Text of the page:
A condition in which oxygen deprivation results in damage or death. Anoxia treatment are used in conservation to kill insects. To produce an oxygen free environment, an air-tight case must be created, usually with a vapor barrier film, such as Marvelseal® 360. Then the sealed environment is purged with a non-oxygen gas, such as Argon or Nitrogen and oxygen scavenger tablets, such as Ageless®, are added to maintain the low oxygen concentrations. When oxygen levels are kept at or below 0.1%, all life stages of ten commonly found museum insects can be killed in ten days (Daniel et al 1993).
Synonyms and Related Terms
anoxic; anoxia (Esp.); hypoxia (Eng., Dan., Esp., Ned.); Hypoxie (Deut., Fr.); anoxie (Fr.);
Resources and Citations
- M.Gilberg, "Inert Atmosphere Disinfestation of Museum Objects using Ageless Oxygen Scavenger", ICOM preprints, 9th Annual Meeting, Dresden, 1990, 812-816.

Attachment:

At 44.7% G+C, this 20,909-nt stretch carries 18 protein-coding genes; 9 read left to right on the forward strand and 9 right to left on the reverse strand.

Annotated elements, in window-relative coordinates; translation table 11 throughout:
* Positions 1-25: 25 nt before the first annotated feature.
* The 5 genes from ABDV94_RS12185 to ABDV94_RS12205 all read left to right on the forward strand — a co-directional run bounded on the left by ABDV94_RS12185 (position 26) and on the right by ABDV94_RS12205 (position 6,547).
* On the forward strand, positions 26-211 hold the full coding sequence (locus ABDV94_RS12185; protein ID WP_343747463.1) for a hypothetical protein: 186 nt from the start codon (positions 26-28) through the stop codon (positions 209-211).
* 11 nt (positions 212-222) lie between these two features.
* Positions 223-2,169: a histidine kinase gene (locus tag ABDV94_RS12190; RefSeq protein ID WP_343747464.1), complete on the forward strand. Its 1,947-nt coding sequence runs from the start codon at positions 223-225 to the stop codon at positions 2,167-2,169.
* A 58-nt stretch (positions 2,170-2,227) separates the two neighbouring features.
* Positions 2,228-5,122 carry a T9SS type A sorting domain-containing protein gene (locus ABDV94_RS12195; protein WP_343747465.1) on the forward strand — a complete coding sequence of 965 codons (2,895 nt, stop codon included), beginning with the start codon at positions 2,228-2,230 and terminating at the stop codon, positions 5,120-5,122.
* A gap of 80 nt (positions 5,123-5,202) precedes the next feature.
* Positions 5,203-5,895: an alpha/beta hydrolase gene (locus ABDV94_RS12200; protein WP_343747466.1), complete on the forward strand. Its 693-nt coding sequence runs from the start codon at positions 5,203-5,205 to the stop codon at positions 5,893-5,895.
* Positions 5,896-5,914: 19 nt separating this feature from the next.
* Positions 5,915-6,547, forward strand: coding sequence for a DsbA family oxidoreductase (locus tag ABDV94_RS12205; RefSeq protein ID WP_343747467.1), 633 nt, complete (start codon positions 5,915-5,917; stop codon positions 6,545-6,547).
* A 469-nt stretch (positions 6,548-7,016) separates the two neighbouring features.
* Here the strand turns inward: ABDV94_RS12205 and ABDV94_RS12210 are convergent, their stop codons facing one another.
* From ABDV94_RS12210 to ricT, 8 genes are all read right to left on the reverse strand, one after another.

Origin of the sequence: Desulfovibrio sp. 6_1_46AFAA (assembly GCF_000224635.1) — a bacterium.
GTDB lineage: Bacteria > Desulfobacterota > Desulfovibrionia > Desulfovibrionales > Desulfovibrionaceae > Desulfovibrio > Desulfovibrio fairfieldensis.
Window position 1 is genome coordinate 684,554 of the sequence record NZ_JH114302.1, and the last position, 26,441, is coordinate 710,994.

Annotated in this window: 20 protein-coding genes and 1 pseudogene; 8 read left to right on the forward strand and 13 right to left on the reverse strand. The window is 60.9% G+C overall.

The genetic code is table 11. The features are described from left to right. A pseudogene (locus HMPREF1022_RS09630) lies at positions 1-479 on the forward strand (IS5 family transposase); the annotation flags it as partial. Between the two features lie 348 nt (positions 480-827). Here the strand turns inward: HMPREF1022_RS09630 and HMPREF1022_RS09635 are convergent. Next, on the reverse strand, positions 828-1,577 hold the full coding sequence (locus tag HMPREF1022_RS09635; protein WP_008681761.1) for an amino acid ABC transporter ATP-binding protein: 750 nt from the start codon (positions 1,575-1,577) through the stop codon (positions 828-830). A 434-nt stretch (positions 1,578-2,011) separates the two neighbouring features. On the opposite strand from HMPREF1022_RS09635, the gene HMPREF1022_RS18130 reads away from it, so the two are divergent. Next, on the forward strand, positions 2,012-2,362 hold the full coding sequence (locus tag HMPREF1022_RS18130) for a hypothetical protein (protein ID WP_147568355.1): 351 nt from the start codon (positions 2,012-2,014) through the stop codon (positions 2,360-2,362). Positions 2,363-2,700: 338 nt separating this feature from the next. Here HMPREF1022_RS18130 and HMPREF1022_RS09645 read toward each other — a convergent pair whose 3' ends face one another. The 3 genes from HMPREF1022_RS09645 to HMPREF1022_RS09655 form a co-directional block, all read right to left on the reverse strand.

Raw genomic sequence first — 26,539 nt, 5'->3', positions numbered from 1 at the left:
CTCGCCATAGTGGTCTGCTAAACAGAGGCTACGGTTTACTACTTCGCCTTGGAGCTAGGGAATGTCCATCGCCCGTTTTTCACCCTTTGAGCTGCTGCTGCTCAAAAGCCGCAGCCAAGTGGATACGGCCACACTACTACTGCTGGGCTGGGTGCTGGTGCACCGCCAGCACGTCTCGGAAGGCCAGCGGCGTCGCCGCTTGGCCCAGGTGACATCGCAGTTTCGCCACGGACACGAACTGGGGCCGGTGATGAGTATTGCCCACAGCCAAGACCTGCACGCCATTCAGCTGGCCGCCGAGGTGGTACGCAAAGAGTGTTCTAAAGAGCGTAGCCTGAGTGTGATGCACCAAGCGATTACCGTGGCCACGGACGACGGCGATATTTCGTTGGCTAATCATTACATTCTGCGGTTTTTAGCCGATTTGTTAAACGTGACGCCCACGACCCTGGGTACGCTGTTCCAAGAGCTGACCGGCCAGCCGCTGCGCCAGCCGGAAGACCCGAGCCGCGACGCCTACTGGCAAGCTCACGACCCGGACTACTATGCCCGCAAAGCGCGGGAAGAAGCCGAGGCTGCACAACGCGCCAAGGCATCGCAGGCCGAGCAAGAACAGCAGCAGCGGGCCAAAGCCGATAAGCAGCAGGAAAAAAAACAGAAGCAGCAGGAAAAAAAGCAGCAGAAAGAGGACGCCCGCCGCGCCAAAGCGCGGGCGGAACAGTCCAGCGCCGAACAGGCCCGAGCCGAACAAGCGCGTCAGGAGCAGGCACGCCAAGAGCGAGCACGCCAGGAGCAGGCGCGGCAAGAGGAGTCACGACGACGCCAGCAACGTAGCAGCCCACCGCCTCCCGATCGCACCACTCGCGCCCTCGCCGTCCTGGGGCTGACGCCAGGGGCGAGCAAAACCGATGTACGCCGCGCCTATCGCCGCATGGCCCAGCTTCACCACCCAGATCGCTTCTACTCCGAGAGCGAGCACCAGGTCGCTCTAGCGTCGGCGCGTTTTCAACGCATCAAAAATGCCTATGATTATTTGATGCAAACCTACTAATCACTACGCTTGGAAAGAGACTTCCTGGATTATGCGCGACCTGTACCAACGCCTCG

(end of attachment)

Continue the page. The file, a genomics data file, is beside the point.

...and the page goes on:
- N.Valentin, F.Preusser, "Insect Control by Inert Gases in Museums, Archives and Libraries" Restaurator 11:22-23, 1990.
- V.Daniel, G. Hanlon, S.Mekawa, "Eradication of Insect Pests in Museums Using Nitrogen" WAAC Newsletter, Vol. 15 (3), Sept. 1993, 15-19.
- A Glossary of Paper Conservation Terms, Margaret Ellis (ed.), Conservation Center of the Institute of Fine Arts, New York City, 1998
- Wikipedia: http://en.wikipedia.org/wiki/Anoxia (Accessed Mar. 20, 2006) -for non-English terms